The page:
OBJECTIVE OF TUXEDO:  Be the first player to earn 100 points or more

NUMBER OF PLAYERS: 2 – 6 players

NUMBER OF CARDS: 56 Rook cards

RANK OF CARDS: (low) 1 – 14 (high)

TYPE OF GAME: Fishing Game

AUDIENCE: Kids, Adults


Tuxedo is a card capturing game created by George Parker in the early 20th century.  This game uses a 56 card Rook deck, and challenges players to use the cards in their hand as well as their wits to capture as many cards as possible from the center.  


 Tuxedo uses a 56 card Rook deck which does not include the 20 point Rook card.  Shuffle and deal four cards to each player.  Deal four cards to the center face up.  


The player left of the dealer goes first.  They may use one card from their hand to capture as many cards as possible from the center.  There are a few ways to capture cards.


A player can capture a card by matching the number with a card from their hand.  For example, if one of the face up cards is a 9, and the player has a 9 in their hand, they show the card and remove the 9 from the center.  Both cards are placed aside as a “trick”.


A player can capture more than one card from the center by using a card that equals the sum of two or more cards in the center.  For example, the player could use the 9 card from their hand to capture a 5 and a 4, or a 5, 3, and 1.  Simply show the card and remove the cards from the center that add up to the correct sum.  Place the trick aside.


Players should capture as many cards as possible on their turn.  For example, if a player holds a 9, and in the center of the table sits a 9, 5, and 4, the player could take all three cards.  


A Big Sweep occurs when a player clears the table by capturing 4 or more cards.


A Little Sweep occurs when a player clears the table by capturing 3 or fewer cards.


If a player captures a red and a yellow card at the same time, they should immediately call out orange.  Doing so earns an additional 10 points.  If the player forgets, and someone else calls out orange first, the player who did so earns the points.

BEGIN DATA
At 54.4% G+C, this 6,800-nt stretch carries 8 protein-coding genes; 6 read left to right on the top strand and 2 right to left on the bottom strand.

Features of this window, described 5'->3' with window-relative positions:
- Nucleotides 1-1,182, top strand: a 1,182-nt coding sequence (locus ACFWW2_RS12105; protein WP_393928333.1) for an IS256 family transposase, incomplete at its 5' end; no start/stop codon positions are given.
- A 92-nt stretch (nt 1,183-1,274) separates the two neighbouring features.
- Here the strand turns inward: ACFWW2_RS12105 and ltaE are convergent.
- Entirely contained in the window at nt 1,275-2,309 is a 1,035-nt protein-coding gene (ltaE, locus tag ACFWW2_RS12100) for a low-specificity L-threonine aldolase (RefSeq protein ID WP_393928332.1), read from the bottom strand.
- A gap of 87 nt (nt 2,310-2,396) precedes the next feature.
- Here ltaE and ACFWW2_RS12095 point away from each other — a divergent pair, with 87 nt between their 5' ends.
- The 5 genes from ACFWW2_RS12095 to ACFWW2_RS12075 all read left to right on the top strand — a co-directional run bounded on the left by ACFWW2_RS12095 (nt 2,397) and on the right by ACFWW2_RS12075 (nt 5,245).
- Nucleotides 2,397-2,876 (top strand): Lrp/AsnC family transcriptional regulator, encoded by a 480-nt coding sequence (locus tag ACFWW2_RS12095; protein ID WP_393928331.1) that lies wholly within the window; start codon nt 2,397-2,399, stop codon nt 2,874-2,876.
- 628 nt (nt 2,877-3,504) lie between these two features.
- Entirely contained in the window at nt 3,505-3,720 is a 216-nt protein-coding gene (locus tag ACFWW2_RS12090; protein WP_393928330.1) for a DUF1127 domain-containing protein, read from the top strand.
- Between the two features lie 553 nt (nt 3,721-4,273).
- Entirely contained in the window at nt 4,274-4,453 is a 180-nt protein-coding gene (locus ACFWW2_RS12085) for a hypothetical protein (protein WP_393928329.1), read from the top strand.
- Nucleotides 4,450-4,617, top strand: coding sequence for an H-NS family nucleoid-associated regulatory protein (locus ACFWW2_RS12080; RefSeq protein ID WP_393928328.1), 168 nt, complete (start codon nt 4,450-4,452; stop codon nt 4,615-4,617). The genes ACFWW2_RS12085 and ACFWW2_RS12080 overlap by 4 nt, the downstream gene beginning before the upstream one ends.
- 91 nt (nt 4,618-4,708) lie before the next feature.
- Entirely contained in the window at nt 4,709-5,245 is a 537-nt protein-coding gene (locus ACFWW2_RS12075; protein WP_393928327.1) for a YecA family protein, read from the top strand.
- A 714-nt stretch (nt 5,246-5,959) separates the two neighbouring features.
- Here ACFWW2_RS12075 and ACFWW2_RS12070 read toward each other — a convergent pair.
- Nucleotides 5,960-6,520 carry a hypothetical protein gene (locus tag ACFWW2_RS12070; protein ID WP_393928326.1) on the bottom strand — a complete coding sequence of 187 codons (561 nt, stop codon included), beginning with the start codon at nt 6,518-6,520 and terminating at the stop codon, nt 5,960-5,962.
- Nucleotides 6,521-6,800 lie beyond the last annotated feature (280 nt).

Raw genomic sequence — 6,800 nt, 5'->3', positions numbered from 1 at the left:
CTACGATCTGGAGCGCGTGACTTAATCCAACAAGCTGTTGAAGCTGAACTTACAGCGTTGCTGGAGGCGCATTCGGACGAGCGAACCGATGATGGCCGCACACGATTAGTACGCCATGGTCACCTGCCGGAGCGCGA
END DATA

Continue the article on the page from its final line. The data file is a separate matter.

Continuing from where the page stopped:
A player can choose to build on their turn rather than capture.  For example, if the player has a 9 and a 5 in their hand, and there is a 4 on the table, that player can place the 5 on top of the 4 with the card corners showing and declare that they have a 9 card in their hand.  On their next turn, they play their 9 to capture the cards.  Of course, another player at the table might capture the cards first or build the pile up higher to suit their own needs.

If a player cannot capture any cards, they add one card from their hand to the center of the table.  This card is played face up and becomes available for other players to capture.

When players run out of cards, they are dealt four more.  Cards are never dealt to the center.  If on a player’s turn, there are no available cards to capture, they must choose one card from their hand and play it to the center.  The next player will have the opportunity to capture that card.


On the final deal, there might not be enough cards to give each player four.  Deal out as many as possible evenly and add the remainder to the center for capturing.  Continue play until all cards are captured or all players run out of cards in their hand.


The player who captures the most cards earns 15 points.  If tied, each player gets 5 points.

Each orange correctly called by a player earns them 10 points.

Big Sweeps earn 10 points.

Little Sweeps earn 5 points.

5’s earn 5 points each.


The first player to earn 100 points wins.

Mark Ball
Latest posts by Mark Ball (see all)